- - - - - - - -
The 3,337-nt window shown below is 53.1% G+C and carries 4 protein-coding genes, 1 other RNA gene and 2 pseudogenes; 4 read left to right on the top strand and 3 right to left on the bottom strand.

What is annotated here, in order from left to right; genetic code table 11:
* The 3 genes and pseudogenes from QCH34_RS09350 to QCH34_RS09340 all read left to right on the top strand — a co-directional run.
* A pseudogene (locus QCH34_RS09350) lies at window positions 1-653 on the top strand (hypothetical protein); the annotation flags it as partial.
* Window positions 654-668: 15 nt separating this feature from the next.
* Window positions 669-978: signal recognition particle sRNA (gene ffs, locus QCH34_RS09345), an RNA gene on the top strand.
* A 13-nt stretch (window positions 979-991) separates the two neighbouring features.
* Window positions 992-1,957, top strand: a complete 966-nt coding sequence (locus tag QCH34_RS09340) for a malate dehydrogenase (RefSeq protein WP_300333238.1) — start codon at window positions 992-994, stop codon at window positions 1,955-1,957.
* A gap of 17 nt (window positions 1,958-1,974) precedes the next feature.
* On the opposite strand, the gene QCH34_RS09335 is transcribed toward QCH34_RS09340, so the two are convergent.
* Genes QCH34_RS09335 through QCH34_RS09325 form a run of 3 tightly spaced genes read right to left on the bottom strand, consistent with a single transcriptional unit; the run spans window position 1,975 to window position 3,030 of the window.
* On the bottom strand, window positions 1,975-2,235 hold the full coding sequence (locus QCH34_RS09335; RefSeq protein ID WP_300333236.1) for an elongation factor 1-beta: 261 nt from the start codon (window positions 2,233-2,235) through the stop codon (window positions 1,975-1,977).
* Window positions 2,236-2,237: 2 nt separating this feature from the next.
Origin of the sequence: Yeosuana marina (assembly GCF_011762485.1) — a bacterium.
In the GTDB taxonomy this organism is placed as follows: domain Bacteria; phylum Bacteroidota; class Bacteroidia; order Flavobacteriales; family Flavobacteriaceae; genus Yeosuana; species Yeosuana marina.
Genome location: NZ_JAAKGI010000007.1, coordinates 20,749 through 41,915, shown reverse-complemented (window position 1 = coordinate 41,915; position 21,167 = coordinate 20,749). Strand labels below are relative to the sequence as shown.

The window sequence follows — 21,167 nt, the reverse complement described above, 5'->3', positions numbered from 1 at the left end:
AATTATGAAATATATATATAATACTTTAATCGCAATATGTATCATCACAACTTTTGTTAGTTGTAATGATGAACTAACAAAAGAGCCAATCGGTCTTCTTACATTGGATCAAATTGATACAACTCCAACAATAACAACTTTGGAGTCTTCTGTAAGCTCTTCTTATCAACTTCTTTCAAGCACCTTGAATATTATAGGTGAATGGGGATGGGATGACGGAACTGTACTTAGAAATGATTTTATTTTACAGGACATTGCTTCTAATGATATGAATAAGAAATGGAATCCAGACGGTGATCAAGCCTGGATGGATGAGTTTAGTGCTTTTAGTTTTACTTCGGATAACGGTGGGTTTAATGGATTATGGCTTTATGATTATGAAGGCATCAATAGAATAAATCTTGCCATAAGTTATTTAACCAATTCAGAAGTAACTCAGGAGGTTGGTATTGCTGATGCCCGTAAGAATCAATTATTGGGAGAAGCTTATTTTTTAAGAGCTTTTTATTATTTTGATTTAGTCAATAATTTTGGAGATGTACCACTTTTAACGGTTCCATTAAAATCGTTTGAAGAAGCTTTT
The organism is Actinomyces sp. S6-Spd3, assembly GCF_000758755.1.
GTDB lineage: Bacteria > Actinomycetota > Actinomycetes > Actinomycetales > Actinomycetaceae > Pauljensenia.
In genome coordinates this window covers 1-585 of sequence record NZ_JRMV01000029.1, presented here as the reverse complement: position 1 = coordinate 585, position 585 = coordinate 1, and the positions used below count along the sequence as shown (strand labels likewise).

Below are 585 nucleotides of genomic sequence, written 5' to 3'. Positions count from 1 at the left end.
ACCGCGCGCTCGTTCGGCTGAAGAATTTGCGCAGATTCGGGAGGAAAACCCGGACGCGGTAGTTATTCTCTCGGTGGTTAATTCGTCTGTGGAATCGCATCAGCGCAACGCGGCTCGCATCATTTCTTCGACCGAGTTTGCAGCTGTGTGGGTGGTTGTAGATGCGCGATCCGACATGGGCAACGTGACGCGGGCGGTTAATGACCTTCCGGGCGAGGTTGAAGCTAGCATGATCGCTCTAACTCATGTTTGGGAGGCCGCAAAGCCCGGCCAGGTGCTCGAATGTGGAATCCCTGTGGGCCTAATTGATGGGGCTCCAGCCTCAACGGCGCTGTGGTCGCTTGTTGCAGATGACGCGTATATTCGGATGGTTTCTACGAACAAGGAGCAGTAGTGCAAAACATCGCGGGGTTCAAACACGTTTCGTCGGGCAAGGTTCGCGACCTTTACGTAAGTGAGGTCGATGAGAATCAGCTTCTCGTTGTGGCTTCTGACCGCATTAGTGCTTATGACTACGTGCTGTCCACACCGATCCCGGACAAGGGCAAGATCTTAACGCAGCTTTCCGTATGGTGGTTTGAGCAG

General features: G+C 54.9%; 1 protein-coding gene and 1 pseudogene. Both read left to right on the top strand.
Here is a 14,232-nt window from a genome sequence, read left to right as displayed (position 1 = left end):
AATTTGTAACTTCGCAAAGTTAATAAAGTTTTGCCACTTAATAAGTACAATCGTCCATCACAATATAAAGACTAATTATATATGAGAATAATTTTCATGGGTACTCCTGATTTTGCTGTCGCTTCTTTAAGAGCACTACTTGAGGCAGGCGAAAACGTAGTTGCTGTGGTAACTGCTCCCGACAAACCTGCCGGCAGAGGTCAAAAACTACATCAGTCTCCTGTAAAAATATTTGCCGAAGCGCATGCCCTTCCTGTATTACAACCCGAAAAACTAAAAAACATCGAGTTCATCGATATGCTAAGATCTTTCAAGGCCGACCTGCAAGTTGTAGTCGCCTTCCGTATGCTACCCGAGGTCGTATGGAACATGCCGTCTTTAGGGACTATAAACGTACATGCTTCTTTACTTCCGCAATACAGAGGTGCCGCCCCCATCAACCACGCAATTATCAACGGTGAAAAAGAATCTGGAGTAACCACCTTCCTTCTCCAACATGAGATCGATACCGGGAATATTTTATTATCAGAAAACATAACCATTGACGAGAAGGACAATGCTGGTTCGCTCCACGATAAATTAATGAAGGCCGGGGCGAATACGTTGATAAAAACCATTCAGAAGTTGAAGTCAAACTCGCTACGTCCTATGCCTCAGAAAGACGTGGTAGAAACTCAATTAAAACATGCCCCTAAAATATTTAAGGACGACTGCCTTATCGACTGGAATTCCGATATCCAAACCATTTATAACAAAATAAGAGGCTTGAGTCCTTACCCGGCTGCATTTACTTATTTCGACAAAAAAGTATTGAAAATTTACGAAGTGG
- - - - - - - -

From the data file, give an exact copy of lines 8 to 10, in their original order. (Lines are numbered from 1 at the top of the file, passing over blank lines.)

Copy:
* Window positions 992-1,957, top strand: a complete 966-nt coding sequence (locus tag QCH34_RS09340) for a malate dehydrogenase (RefSeq protein WP_300333238.1) — start codon at window positions 992-994, stop codon at window positions 1,955-1,957.
* A gap of 17 nt (window positions 1,958-1,974) precedes the next feature.
* On the opposite strand, the gene QCH34_RS09335 is transcribed toward QCH34_RS09340, so the two are convergent.